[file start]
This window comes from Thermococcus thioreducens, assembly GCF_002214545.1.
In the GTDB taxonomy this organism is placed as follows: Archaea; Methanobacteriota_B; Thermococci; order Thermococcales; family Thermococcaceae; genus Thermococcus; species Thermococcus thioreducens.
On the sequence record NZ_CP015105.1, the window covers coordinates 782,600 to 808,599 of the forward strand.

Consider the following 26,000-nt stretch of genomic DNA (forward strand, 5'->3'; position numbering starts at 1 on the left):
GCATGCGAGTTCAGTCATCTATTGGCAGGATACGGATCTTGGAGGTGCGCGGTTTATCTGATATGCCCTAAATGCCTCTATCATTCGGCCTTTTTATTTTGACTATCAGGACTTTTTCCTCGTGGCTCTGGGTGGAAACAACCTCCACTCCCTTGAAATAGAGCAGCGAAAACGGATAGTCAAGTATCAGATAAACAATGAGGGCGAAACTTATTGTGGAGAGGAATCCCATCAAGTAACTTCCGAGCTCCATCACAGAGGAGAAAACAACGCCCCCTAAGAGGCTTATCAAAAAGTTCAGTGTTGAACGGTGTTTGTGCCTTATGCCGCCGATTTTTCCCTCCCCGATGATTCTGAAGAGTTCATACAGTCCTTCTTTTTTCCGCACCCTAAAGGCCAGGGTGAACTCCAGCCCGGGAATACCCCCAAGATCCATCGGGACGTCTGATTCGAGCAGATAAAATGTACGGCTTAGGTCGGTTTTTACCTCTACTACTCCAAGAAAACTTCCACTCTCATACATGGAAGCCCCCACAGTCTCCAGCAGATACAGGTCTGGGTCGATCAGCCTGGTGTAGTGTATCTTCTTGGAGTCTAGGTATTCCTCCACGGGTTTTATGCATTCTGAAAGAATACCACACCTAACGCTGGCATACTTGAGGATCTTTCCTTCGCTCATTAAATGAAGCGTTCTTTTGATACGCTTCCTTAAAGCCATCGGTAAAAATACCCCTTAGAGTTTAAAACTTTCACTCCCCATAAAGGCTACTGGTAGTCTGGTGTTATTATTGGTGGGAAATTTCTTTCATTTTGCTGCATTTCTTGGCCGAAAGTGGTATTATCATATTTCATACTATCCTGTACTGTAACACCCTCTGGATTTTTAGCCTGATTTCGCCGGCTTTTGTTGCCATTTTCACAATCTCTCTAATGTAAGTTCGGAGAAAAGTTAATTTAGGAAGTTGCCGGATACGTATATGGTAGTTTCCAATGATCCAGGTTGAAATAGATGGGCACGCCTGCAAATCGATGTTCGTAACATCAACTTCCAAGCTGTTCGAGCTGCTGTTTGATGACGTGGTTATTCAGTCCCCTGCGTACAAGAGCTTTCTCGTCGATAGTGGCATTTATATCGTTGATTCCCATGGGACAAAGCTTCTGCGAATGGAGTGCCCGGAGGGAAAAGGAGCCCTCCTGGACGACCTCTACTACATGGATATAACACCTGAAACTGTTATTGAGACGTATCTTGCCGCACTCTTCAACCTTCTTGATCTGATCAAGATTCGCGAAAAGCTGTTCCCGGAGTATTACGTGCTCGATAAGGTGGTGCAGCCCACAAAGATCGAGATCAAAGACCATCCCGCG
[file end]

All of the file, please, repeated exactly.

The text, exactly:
This window comes from Thermococcus thioreducens, assembly GCF_002214545.1.
In the GTDB taxonomy this organism is placed as follows: Archaea; Methanobacteriota_B; Thermococci; order Thermococcales; family Thermococcaceae; genus Thermococcus; species Thermococcus thioreducens.
On the sequence record NZ_CP015105.1, the window covers coordinates 782,600 to 808,599 of the forward strand.

Consider the following 26,000-nt stretch of genomic DNA (forward strand, 5'->3'; position numbering starts at 1 on the left):
GCATGCGAGTTCAGTCATCTATTGGCAGGATACGGATCTTGGAGGTGCGCGGTTTATCTGATATGCCCTAAATGCCTCTATCATTCGGCCTTTTTATTTTGACTATCAGGACTTTTTCCTCGTGGCTCTGGGTGGAAACAACCTCCACTCCCTTGAAATAGAGCAGCGAAAACGGATAGTCAAGTATCAGATAAACAATGAGGGCGAAACTTATTGTGGAGAGGAATCCCATCAAGTAACTTCCGAGCTCCATCACAGAGGAGAAAACAACGCCCCCTAAGAGGCTTATCAAAAAGTTCAGTGTTGAACGGTGTTTGTGCCTTATGCCGCCGATTTTTCCCTCCCCGATGATTCTGAAGAGTTCATACAGTCCTTCTTTTTTCCGCACCCTAAAGGCCAGGGTGAACTCCAGCCCGGGAATACCCCCAAGATCCATCGGGACGTCTGATTCGAGCAGATAAAATGTACGGCTTAGGTCGGTTTTTACCTCTACTACTCCAAGAAAACTTCCACTCTCATACATGGAAGCCCCCACAGTCTCCAGCAGATACAGGTCTGGGTCGATCAGCCTGGTGTAGTGTATCTTCTTGGAGTCTAGGTATTCCTCCACGGGTTTTATGCATTCTGAAAGAATACCACACCTAACGCTGGCATACTTGAGGATCTTTCCTTCGCTCATTAAATGAAGCGTTCTTTTGATACGCTTCCTTAAAGCCATCGGTAAAAATACCCCTTAGAGTTTAAAACTTTCACTCCCCATAAAGGCTACTGGTAGTCTGGTGTTATTATTGGTGGGAAATTTCTTTCATTTTGCTGCATTTCTTGGCCGAAAGTGGTATTATCATATTTCATACTATCCTGTACTGTAACACCCTCTGGATTTTTAGCCTGATTTCGCCGGCTTTTGTTGCCATTTTCACAATCTCTCTAATGTAAGTTCGGAGAAAAGTTAATTTAGGAAGTTGCCGGATACGTATATGGTAGTTTCCAATGATCCAGGTTGAAATAGATGGGCACGCCTGCAAATCGATGTTCGTAACATCAACTTCCAAGCTGTTCGAGCTGCTGTTTGATGACGTGGTTATTCAGTCCCCTGCGTACAAGAGCTTTCTCGTCGATAGTGGCATTTATATCGTTGATTCCCATGGGACAAAGCTTCTGCGAATGGAGTGCCCGGAGGGAAAAGGAGCCCTCCTGGACGACCTCTACTACATGGATATAACACCTGAAACTGTTATTGAGACGTATCTTGCCGCACTCTTCAACCTTCTTGATCTGATCAAGATTCGCGAAAAGCTGTTCCCGGAGTATTACGTGCTCGATAAGGTGGTGCAGCCCACAAAGATCGAGATCAAAGACCATCCCGCG